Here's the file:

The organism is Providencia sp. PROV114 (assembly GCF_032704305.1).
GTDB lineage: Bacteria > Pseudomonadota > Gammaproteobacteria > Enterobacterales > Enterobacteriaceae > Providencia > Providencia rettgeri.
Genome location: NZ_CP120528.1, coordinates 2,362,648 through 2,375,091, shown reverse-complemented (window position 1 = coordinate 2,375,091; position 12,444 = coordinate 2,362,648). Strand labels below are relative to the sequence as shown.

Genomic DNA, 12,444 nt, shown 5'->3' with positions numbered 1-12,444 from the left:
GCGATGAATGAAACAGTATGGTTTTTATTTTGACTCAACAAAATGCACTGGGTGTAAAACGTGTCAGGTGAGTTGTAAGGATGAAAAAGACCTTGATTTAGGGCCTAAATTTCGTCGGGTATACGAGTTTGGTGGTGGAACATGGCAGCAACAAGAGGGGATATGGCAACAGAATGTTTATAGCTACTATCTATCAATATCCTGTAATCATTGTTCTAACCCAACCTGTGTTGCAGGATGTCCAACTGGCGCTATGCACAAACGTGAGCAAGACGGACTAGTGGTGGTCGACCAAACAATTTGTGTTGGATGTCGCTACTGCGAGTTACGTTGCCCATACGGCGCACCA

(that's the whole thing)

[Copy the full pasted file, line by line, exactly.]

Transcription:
The organism is Providencia sp. PROV114 (assembly GCF_032704305.1).
GTDB lineage: Bacteria > Pseudomonadota > Gammaproteobacteria > Enterobacterales > Enterobacteriaceae > Providencia > Providencia rettgeri.
Genome location: NZ_CP120528.1, coordinates 2,362,648 through 2,375,091, shown reverse-complemented (window position 1 = coordinate 2,375,091; position 12,444 = coordinate 2,362,648). Strand labels below are relative to the sequence as shown.

Genomic DNA, 12,444 nt, shown 5'->3' with positions numbered 1-12,444 from the left:
GCGATGAATGAAACAGTATGGTTTTTATTTTGACTCAACAAAATGCACTGGGTGTAAAACGTGTCAGGTGAGTTGTAAGGATGAAAAAGACCTTGATTTAGGGCCTAAATTTCGTCGGGTATACGAGTTTGGTGGTGGAACATGGCAGCAACAAGAGGGGATATGGCAACAGAATGTTTATAGCTACTATCTATCAATATCCTGTAATCATTGTTCTAACCCAACCTGTGTTGCAGGATGTCCAACTGGCGCTATGCACAAACGTGAGCAAGACGGACTAGTGGTGGTCGACCAAACAATTTGTGTTGGATGTCGCTACTGCGAGTTACGTTGCCCATACGGCGCACCA